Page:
Do you remem­ber the movie Willie Wonka and the Choco­late Fac­tory? The char­ac­ter Vio­let Beau­re­garde inflates after chomp­ing on the full-meal gum she snatches from Willie’s hand. That scene reminds me of launch­ing a global search mar­ket­ing cam­paign. Whether it’s English-only or mul­ti­lan­guage, when you’re plan­ning the roll­out, make sure the plan is effec­tively scalable—and won’t blow up too quickly.

In my pre­vi­ous post, I talked about the data analy­sis and report­ing prac­tices that are essen­tial to SEO and search mar­ket­ing man­age­ment. The thing is, there is more data than ever to sift through and sort. Part of effec­tively plan­ning a global search cam­paign is rec­og­niz­ing the need to plan for scalability.

The dis­tance between com­pa­nies and their cus­tomers has been reduced to zero. Google calls it the “Zero Moment of Truth,” and Adobe has referred to it as “the last mil­lisec­ond.” Cou­ple that with the growth of Big Data, and you’ve got a need to ensure that your search mar­ket­ing plans are scalable.

What Is Scal­able Planning

The term “scal­able” no longer refers to sim­ply han­dling an increas­ing amount of data. SEO and search mar­ket­ing prac­tices must now account for algo­rithm changes and cloud pro­to­cols that affect ever-increasing search activity.

When I talk about scal­able plan­ning, I’m not sim­ply refer­ring to ver­ti­cal data com­pu­ta­tions but devel­op­ing capa­bil­i­ties across the spec­trum of global growth enablement.

  • Geo­graphic – mod­el­ing search behav­iors within local­ized regions
  • Func­tional – man­ag­ing increased data flows result­ing from search behaviors
  • Admin­is­tra­tive – allow­ing larger inter­nal and exter­nal enter­prise stake­hold­ers groups to share dis­trib­uted data
  • Load – enabling dis­tri­b­u­tion to expand or con­tract resource pools accord­ing work­flows or num­ber of inputs.

I remem­ber my ninth grade sci­ence teacher telling us about the laws of ther­mo­dy­nam­ics. The sec­ond law shows us that all sys­tems are in a per­pet­ual state of entropy where order and struc­ture break down over time. Scal­able plan­ning lim­its the impact of entropy as your sys­tems are scaled up.

For exam­ple, mar­ket­ing automa­tion and CRM should be ready to accom­mo­date larger data sets. As your global out­reach extends, the CMS you use must expand both hor­i­zon­tally and ver­ti­cally. Thank­fully, the cloud envi­ron­ment is built to expand. The need for scal­a­bil­ity was one of the rea­sons Adobe has aggres­sively rebranded as a cloud man­age­ment provider.

How Is Scal­able Plan­ning Practiced

Scal­able plan­ning is not a new con­cept. The key is to estab­lish the archi­tec­ture first. Start with the vision for the cam­paign and develop a roadmap with inter­vals where change can hap­pen. Using the Agile Scrum process for IT devel­op­ment is just as effec­tive for SEO and search mar­ket­ing prac­tices. Being agile requires the same orga­ni­za­tional and process requirements—consistent sprints, daily stand-ups, and a tight cus­tomer feed­back loop, for example.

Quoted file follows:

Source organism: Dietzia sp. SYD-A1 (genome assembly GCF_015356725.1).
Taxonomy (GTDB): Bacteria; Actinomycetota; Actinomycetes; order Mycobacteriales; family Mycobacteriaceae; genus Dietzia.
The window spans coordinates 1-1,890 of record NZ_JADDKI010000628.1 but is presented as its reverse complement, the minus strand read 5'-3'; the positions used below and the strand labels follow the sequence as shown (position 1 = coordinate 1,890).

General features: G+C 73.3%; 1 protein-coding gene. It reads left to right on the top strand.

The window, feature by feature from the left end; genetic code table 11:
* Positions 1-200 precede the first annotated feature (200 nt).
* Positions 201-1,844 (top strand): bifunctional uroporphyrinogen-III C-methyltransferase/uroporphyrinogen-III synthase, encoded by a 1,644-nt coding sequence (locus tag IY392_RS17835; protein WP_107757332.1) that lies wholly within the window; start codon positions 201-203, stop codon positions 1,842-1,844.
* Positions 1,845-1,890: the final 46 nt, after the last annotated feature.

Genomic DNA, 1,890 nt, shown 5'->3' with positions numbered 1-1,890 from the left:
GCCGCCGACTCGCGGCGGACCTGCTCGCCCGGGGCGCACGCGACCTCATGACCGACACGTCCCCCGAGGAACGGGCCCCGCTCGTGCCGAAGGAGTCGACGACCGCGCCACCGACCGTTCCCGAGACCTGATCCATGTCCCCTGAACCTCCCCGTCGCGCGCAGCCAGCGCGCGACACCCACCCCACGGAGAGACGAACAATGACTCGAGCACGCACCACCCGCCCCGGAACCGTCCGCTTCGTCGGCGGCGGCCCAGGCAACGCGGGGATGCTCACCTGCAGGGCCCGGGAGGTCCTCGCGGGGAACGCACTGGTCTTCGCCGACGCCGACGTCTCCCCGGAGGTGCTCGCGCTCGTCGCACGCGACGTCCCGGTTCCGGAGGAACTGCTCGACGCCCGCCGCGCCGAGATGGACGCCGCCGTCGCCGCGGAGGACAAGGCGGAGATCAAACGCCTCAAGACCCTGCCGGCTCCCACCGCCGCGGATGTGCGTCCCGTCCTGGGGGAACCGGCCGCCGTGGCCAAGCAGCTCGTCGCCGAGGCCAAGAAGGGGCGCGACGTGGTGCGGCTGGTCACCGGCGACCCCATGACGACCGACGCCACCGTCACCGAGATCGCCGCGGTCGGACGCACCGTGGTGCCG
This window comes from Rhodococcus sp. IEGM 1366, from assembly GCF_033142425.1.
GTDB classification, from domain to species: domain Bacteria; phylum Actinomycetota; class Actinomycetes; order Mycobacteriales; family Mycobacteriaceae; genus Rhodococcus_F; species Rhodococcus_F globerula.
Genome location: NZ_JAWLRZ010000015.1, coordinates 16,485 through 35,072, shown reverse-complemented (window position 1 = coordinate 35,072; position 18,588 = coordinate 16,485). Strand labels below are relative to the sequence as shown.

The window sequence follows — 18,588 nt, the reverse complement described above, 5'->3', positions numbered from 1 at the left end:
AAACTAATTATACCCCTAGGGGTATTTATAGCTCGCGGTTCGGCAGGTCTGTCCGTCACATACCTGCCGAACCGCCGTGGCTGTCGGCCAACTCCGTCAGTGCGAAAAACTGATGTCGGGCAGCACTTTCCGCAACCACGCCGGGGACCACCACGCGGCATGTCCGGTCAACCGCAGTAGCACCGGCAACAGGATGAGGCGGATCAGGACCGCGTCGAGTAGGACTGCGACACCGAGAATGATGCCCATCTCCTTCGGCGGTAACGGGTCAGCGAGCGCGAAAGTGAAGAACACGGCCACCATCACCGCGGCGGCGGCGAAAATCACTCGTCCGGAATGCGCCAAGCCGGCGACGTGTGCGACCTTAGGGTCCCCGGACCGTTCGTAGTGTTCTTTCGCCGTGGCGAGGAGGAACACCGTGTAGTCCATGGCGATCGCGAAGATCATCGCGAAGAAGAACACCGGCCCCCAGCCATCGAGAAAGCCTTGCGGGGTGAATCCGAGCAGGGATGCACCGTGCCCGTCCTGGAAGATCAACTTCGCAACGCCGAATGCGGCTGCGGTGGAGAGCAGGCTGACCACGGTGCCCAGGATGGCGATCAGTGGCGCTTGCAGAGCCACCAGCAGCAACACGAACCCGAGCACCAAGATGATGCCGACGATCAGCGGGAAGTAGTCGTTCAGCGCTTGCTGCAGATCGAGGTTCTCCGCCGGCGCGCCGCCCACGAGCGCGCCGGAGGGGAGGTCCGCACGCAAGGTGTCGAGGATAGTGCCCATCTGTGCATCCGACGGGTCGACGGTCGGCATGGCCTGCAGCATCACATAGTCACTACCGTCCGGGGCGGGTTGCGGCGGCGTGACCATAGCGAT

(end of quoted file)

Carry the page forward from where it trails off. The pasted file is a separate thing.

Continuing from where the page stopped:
At Adobe, we oper­ate using a matu­rity model that envelopes a mod­i­fied Agile method­ol­ogy with Scrum prin­ci­ples. We believe this approach leads to a more respon­sive scale-up. Being agile is impor­tant to scal­able plan­ning because of the chang­ing nature of search tools that lean toward sharp­en­ing SERPs to match a searcher’s unique profile.


How to Man­age with Agility

The chal­lenge today is that when search mar­keters con­nect with global mar­kets, imme­di­ate feed­back impacts the suc­cess of the cam­paign. Agility is para­mount when we plan for scal­a­bil­ity. Shorter feed­back loops and faster devel­op­ment cycles now require man­agers to move swiftly between cus­tomers and devel­op­ment teams, and SEO and search mar­ket­ing are not excluded from those man­dates. When con­sumer sen­ti­ment changes with a sting­ing review or your cam­paign suf­fers an unex­pected drop-off in search traf­fic for a spe­cific search term, your enter­prise must adjust prac­tices swiftly and smoothly.

Look at an Agile mar­ket­ing matu­rity model, for exam­ple. When stake­holder com­mit­ment is loose and agile adher­ence is low, a basic project man­age­ment struc­ture is typ­i­cally in place. The team may set goals, assign own­er­ship, and define deliv­er­able dates. Devel­op­ment is lin­ear, not iter­a­tive in this case. How­ever, the fully agile enter­prise has firm stake­holder com­mit­ment even when the adher­ence to more com­plex agile prac­tices is necessary.

Stakeholder Commitment

Algo­rithms con­stantly change, with over 400 through­out 2012 from Google, so our teams are con­stantly respond­ing to meet changes that can impact search mar­ket­ing KPIs instantly. From launch to scale-up, each team is adjust­ing vari­ables as data-driven input is con­tin­u­ously received. These changes are made seam­lessly across dif­fer­ent plat­forms because of our atten­tion to scal­a­bil­ity planning.

Our Adobe Expe­ri­ence Man­ager is one exam­ple of the tools we develop to sup­port agile man­age­ment within a scal­able envi­ron­ment like global search mar­ket­ing. We do this by build­ing SEO best prac­tices into our most com­mon CMS templates—whether desk­top, tablet, or mobile. With mobile becom­ing a sig­nif­i­cant chan­nel, for exam­ple, man­agers are able to deliver con­tent and dig­i­tal assets through an increas­ing num­ber of mobile devices.

I would encour­age you to empha­size scal­a­bil­ity when you’re plan­ning your next global roll­out. Although the impact may be over­looked at times, the risk of inflat­ing into a giant blue­berry with­out an ade­quate response to expand­ing needs could leave your cam­paign in a chaotic mess.